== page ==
Constitutional Law

Finding 'Forbidden Fruit Issue' Is 'Hopelessly Vague,' Judge Nixes Man's Deer-Feeding Conviction

A New York judge has sparked controversy by reversing a Sullivan County man’s municipal court conviction for feeding deer on his property on constitutional grounds.

Represented by a lawyer for the first time as he appealed his conviction under a state law apparently intended to prevent hunters from baiting white-tailed deer, Robert Gabriel argued that the New York statute posed due process and free speech issues under the U.S. Constitution, and Acting Supreme Court Justice Frank J. LaBuda Jr. agreed.

Justia provides a copy of the Sept. 5 opinion, in which the judge says that “the forbidden fruit issue for this regulation is hopelessly vague,” explaining that what constitutes prohibited “feeding” arguably could include planting fruit trees and failing to clean up windfalls rather than simply leaving out apples and pears on the ground, as Gabriel admittedly did. He said this was not for hunting purposes, however, and there was no evidence to the contrary, the judge noted.

The judge also said that the law raised free-speech issues: “While the statute as applied in this case does validly prohibit conduct not protected under the First Amendment, this Court finds it reaches substantially further beyond that justified by the governmental interest, as it is not disputed that feeding other animals that inhabit the woods, fields and backyards is legal and not prohibited,” wrote LaBuda. The rule against feeding the deer is intended to prevent health issues created by putting them in closer proximity to each other than would occur in a natural setting.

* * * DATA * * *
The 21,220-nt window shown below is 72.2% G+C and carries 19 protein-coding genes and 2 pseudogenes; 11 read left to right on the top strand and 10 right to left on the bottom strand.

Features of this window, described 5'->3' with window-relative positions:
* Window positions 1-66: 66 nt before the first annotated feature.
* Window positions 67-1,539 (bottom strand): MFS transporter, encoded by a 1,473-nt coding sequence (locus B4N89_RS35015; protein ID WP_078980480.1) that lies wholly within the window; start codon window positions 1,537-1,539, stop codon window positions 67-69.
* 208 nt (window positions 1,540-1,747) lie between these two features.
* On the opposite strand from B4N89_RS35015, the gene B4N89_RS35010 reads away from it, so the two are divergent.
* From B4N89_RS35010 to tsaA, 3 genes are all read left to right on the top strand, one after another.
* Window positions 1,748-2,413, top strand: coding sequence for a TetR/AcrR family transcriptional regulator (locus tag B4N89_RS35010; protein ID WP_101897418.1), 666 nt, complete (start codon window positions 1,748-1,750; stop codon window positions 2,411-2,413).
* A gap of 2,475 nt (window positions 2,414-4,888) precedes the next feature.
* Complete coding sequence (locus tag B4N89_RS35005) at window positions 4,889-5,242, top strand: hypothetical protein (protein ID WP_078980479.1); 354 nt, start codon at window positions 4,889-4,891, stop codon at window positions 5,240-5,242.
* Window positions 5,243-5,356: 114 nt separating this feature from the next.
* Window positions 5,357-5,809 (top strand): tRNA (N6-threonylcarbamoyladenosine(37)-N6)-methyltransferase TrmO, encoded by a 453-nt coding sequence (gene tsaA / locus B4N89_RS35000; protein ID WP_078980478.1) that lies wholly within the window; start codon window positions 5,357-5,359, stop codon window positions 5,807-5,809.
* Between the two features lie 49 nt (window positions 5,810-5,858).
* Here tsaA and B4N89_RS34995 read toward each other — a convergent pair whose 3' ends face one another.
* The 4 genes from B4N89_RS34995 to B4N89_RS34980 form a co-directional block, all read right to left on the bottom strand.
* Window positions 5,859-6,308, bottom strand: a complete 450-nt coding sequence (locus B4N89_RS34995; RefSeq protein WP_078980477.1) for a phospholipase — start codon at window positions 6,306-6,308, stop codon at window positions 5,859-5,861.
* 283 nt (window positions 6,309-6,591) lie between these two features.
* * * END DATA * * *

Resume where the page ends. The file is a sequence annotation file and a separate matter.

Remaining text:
Gabriel, represented on appeal by attorney Cynthia Dolan, had been fined $225 for the violation, which he was allowed to pay in $10 installments, prior to LaBuda’s reversal of his conviction.

Now others in the community are arguing about the wisdom of the appellate decision.

President Jack Danchak of the Sullivan County Federation of Sportsmen’s Clubs says in a column in the Shawangunk Journal that his organization supported Gabriel in the case. He urges others in the area not to hesitate to feed deer—once hunting season is over, so there can be no question that the animals aren’t being baited—and, if they do so, to feed deer throughout the winter to help them survive.

However, outdoors columnist David Dirks writes in the Times Herald-Record that the law against feeding deer was clear and appropriate and wonders what other standing hunting-related regulations will next be challenged on constitutional grounds. “I hope the state decides to appeal LaBuda’s decision,” he says.

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